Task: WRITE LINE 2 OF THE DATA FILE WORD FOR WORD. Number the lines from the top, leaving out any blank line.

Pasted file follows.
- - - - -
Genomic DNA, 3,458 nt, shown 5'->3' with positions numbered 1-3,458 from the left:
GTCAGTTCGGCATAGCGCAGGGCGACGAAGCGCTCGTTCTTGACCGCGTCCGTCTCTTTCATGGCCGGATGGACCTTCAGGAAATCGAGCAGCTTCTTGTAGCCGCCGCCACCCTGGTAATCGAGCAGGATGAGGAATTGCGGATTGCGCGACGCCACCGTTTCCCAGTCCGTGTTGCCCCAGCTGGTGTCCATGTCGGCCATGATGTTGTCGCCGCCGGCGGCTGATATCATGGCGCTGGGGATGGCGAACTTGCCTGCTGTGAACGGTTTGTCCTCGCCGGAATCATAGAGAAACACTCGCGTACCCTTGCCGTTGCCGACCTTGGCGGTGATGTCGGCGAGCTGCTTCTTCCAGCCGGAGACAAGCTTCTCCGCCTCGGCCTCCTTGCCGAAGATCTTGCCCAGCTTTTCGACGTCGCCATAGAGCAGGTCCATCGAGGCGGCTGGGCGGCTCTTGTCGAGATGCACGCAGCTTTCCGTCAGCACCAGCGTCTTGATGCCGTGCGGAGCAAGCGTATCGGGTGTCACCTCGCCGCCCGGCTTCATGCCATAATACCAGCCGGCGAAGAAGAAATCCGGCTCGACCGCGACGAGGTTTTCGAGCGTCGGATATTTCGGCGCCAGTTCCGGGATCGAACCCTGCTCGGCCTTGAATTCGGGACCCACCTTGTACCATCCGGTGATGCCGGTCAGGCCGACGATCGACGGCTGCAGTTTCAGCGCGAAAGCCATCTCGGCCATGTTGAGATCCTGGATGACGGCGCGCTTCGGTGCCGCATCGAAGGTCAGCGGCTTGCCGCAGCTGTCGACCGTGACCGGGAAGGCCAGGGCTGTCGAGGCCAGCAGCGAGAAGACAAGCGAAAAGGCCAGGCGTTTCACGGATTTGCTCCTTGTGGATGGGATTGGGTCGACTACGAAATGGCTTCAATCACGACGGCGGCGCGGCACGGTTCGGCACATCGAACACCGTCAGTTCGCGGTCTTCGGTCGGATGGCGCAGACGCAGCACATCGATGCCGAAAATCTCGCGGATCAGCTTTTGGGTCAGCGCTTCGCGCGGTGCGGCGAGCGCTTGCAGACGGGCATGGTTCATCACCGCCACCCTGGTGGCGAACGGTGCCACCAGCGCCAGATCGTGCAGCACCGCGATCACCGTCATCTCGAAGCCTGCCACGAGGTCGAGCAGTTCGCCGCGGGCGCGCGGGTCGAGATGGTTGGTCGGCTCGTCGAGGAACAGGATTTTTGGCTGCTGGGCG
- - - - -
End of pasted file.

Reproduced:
GTCAGTTCGGCATAGCGCAGGGCGACGAAGCGCTCGTTCTTGACCGCGTCCGTCTCTTTCATGGCCGGATGGACCTTCAGGAAATCGAGCAGCTTCTTGTAGCCGCCGCCACCCTGGTAATCGAGCAGGATGAGGAATTGCGGATTGCGCGACGCCACCGTTTCCCAGTCCGTGTTGCCCCAGCTGGTGTCCATGTCGGCCATGATGTTGTCGCCGCCGGCGGCTGATATCATGGCGCTGGGGATGGCGAACTTGCCTGCTGTGAACGGTTTGTCCTCGCCGGAATCATAGAGAAACACTCGCGTACCCTTGCCGTTGCCGACCTTGGCGGTGATGTCGGCGAGCTGCTTCTTCCAGCCGGAGACAAGCTTCTCCGCCTCGGCCTCCTTGCCGAAGATCTTGCCCAGCTTTTCGACGTCGCCATAGAGCAGGTCCATCGAGGCGGCTGGGCGGCTCTTGTCGAGATGCACGCAGCTTTCCGTCAGCACCAGCGTCTTGATGCCGTGCGGAGCAAGCGTATCGGGTGTCACCTCGCCGCCCGGCTTCATGCCATAATACCAGCCGGCGAAGAAGAAATCCGGCTCGACCGCGACGAGGTTTTCGAGCGTCGGATATTTCGGCGCCAGTTCCGGGATCGAACCCTGCTCGGCCTTGAATTCGGGACCCACCTTGTACCATCCGGTGATGCCGGTCAGGCCGACGATCGACGGCTGCAGTTTCAGCGCGAAAGCCATCTCGGCCATGTTGAGATCCTGGATGACGGCGCGCTTCGGTGCCGCATCGAAGGTCAGCGGCTTGCCGCAGCTGTCGACCGTGACCGGGAAGGCCAGGGCTGTCGAGGCCAGCAGCGAGAAGACAAGCGAAAAGGCCAGGCGTTTCACGGATTTGCTCCTTGTGGATGGGATTGGGTCGACTACGAAATGGCTTCAATCACGACGGCGGCGCGGCACGGTTCGGCACATCGAACACCGTCAGTTCGCGGTCTTCGGTCGGATGGCGCAGACGCAGCACATCGATGCCGAAAATCTCGCGGATCAGCTTTTGGGTCAGCGCTTCGCGCGGTGCGGCGAGCGCTTGCAGACGGGCATGGTTCATCACCGCCACCCTGGTGGCGAACGGTGCCACCAGCGCCAGATCGTGCAGCACCGCGATCACCGTCATCTCGAAGCCTGCCACGAGGTCGAGCAGTTCGCCGCGGGCGCGCGGGTCGAGATGGTTGGTCGGCTCGTCGAGGAACAGGATTTTTGGCTGCTGGGCG